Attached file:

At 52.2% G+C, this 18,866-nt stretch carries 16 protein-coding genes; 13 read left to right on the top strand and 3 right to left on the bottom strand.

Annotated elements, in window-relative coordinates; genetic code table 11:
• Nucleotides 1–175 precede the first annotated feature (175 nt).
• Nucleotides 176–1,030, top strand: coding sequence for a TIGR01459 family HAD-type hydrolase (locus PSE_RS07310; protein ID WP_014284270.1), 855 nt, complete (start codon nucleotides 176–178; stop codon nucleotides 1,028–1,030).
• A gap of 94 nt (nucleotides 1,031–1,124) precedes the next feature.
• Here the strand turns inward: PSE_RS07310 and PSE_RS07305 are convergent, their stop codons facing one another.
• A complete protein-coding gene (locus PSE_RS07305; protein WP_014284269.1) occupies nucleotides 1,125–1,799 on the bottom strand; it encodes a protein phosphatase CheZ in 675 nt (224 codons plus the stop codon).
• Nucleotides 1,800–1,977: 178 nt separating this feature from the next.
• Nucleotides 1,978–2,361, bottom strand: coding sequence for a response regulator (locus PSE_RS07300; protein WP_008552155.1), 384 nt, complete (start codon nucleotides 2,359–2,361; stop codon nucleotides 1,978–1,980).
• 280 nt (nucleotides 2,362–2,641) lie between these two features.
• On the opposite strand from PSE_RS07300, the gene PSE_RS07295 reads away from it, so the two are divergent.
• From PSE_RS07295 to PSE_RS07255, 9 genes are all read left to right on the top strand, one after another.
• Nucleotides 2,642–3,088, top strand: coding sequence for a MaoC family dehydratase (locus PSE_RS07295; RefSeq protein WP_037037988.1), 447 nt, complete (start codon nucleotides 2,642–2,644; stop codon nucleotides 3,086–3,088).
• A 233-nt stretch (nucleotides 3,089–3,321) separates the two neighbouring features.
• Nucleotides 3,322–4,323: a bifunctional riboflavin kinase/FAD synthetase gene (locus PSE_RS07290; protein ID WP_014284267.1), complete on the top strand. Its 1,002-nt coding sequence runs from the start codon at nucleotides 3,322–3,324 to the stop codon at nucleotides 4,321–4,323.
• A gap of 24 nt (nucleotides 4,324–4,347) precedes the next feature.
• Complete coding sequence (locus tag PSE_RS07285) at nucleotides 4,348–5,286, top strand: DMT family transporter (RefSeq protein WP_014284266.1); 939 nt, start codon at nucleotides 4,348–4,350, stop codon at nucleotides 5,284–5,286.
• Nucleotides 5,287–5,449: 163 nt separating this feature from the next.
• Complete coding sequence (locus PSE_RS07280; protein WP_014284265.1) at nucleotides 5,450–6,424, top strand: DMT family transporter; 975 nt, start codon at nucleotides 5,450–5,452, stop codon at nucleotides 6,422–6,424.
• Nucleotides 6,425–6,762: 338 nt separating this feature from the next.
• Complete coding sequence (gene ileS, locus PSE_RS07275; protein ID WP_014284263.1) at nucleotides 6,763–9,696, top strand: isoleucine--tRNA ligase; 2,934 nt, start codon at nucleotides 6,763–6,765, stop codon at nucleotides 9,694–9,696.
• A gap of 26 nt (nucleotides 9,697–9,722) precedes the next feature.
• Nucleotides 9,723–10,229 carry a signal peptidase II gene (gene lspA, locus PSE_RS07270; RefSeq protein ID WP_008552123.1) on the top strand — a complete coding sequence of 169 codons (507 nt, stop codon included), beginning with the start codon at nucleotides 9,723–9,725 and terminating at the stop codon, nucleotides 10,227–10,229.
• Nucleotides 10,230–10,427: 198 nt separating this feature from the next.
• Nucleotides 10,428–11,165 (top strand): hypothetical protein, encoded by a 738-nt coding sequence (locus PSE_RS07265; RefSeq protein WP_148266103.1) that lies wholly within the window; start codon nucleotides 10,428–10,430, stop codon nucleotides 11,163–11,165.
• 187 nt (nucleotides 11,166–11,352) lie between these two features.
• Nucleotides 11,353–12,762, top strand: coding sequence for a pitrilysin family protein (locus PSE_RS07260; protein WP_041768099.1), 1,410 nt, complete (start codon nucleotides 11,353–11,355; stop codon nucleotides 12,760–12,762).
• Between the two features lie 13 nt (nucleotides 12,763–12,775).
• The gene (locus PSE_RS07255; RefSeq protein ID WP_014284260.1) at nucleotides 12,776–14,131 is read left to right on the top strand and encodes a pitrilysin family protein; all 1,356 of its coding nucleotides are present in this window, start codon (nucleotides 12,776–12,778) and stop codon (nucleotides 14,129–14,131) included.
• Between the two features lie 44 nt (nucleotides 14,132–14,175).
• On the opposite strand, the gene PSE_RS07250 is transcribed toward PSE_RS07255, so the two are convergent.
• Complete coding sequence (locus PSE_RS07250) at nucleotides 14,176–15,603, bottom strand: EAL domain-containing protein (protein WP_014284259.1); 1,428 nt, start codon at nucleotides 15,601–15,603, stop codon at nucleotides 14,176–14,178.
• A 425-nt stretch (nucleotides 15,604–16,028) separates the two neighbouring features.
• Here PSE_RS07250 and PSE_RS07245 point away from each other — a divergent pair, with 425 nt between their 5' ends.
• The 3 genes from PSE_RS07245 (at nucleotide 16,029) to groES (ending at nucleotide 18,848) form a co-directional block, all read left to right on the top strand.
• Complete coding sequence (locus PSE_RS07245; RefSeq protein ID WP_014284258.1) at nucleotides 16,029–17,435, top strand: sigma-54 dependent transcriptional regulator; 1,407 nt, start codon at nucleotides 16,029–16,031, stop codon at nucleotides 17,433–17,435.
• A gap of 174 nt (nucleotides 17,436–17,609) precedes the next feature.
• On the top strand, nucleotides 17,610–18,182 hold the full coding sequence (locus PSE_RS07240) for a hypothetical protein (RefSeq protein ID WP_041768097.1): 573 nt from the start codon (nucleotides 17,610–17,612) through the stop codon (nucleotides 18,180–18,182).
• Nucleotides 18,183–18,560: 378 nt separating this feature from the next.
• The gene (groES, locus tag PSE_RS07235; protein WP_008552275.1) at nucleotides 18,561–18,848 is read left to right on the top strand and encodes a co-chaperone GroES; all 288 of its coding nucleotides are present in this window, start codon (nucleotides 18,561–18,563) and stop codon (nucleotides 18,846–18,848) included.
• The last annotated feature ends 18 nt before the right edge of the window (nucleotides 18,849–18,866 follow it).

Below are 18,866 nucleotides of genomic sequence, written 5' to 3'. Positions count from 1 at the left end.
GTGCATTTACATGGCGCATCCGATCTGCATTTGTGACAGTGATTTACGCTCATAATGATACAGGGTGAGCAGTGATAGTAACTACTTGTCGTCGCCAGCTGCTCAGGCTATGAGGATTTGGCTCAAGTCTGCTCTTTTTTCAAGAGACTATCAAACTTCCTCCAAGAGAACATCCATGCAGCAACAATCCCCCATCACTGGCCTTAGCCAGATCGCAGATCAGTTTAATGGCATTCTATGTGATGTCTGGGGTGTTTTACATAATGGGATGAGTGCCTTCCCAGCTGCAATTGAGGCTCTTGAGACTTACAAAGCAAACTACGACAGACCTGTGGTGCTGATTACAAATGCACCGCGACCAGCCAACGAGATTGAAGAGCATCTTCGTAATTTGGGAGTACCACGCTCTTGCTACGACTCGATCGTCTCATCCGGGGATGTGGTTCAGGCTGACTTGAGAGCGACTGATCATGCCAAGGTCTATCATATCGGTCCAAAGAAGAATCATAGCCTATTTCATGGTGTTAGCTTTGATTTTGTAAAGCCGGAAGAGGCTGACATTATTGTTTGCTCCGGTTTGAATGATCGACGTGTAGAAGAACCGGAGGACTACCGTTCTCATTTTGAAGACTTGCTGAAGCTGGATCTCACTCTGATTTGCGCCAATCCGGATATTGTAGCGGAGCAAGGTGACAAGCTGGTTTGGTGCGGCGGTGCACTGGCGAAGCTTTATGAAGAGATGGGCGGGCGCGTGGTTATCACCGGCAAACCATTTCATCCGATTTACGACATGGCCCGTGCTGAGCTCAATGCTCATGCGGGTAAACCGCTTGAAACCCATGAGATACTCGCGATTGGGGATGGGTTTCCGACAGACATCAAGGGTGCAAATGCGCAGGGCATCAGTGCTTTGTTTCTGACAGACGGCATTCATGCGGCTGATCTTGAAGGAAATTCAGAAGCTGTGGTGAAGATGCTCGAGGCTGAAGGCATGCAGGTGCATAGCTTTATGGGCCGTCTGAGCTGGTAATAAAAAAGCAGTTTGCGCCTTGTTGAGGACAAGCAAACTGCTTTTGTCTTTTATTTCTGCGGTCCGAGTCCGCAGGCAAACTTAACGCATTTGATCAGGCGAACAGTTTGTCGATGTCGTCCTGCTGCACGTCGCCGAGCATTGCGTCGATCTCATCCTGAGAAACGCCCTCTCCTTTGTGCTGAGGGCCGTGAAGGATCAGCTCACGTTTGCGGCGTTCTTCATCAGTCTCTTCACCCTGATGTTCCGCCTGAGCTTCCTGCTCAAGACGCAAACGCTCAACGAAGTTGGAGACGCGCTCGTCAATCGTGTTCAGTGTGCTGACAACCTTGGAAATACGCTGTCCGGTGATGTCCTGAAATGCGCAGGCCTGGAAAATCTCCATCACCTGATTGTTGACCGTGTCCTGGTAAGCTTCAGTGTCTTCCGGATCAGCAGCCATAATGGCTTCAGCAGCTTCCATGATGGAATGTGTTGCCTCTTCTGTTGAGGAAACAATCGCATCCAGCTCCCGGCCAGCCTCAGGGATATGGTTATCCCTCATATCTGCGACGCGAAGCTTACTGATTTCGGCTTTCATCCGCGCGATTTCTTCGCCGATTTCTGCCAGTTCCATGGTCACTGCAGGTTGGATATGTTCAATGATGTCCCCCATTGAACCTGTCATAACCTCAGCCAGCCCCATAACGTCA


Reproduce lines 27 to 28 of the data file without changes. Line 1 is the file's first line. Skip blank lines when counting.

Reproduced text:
• Nucleotides 11,353–12,762, top strand: coding sequence for a pitrilysin family protein (locus PSE_RS07260; protein WP_041768099.1), 1,410 nt, complete (start codon nucleotides 11,353–11,355; stop codon nucleotides 12,760–12,762).
• Between the two features lie 13 nt (nucleotides 12,763–12,775).